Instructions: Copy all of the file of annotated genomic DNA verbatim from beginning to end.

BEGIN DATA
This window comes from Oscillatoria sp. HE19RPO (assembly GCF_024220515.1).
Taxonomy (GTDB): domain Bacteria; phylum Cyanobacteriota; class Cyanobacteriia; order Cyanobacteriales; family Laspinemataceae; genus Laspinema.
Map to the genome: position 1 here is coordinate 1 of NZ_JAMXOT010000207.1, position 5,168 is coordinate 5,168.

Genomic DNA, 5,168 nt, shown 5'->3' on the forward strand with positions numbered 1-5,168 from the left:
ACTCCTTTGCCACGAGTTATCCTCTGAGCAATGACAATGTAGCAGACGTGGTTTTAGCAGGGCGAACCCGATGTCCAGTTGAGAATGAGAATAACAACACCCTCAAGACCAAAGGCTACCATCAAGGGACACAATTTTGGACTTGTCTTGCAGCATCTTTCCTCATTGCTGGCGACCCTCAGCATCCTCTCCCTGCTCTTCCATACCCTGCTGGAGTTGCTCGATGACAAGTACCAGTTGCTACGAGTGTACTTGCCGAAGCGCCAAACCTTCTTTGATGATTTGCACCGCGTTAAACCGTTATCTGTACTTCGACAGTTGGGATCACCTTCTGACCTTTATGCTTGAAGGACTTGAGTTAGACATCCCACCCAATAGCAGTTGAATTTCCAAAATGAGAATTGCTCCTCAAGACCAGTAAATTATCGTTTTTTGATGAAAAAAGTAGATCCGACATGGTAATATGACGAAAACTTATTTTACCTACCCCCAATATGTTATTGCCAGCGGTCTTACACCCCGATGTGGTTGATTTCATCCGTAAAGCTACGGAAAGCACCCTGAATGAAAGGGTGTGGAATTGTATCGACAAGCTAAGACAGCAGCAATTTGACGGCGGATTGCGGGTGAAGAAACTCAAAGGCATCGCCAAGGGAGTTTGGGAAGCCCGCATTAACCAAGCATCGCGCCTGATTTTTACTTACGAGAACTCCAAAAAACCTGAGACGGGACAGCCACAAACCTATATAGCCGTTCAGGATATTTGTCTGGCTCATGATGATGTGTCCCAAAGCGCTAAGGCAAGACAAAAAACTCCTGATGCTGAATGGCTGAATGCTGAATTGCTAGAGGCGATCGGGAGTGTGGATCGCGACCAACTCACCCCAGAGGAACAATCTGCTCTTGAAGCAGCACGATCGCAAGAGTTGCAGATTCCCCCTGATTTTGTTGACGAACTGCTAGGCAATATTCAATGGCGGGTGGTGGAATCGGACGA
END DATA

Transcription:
This window comes from Oscillatoria sp. HE19RPO (assembly GCF_024220515.1).
Taxonomy (GTDB): domain Bacteria; phylum Cyanobacteriota; class Cyanobacteriia; order Cyanobacteriales; family Laspinemataceae; genus Laspinema.
Map to the genome: position 1 here is coordinate 1 of NZ_JAMXOT010000207.1, position 5,168 is coordinate 5,168.

Genomic DNA, 5,168 nt, shown 5'->3' on the forward strand with positions numbered 1-5,168 from the left:
ACTCCTTTGCCACGAGTTATCCTCTGAGCAATGACAATGTAGCAGACGTGGTTTTAGCAGGGCGAACCCGATGTCCAGTTGAGAATGAGAATAACAACACCCTCAAGACCAAAGGCTACCATCAAGGGACACAATTTTGGACTTGTCTTGCAGCATCTTTCCTCATTGCTGGCGACCCTCAGCATCCTCTCCCTGCTCTTCCATACCCTGCTGGAGTTGCTCGATGACAAGTACCAGTTGCTACGAGTGTACTTGCCGAAGCGCCAAACCTTCTTTGATGATTTGCACCGCGTTAAACCGTTATCTGTACTTCGACAGTTGGGATCACCTTCTGACCTTTATGCTTGAAGGACTTGAGTTAGACATCCCACCCAATAGCAGTTGAATTTCCAAAATGAGAATTGCTCCTCAAGACCAGTAAATTATCGTTTTTTGATGAAAAAAGTAGATCCGACATGGTAATATGACGAAAACTTATTTTACCTACCCCCAATATGTTATTGCCAGCGGTCTTACACCCCGATGTGGTTGATTTCATCCGTAAAGCTACGGAAAGCACCCTGAATGAAAGGGTGTGGAATTGTATCGACAAGCTAAGACAGCAGCAATTTGACGGCGGATTGCGGGTGAAGAAACTCAAAGGCATCGCCAAGGGAGTTTGGGAAGCCCGCATTAACCAAGCATCGCGCCTGATTTTTACTTACGAGAACTCCAAAAAACCTGAGACGGGACAGCCACAAACCTATATAGCCGTTCAGGATATTTGTCTGGCTCATGATGATGTGTCCCAAAGCGCTAAGGCAAGACAAAAAACTCCTGATGCTGAATGGCTGAATGCTGAATTGCTAGAGGCGATCGGGAGTGTGGATCGCGACCAACTCACCCCAGAGGAACAATCTGCTCTTGAAGCAGCACGATCGCAAGAGTTGCAGATTCCCCCTGATTTTGTTGACGAACTGCTAGGCAATATTCAATGGCGGGTGGTGGAATCGGACGA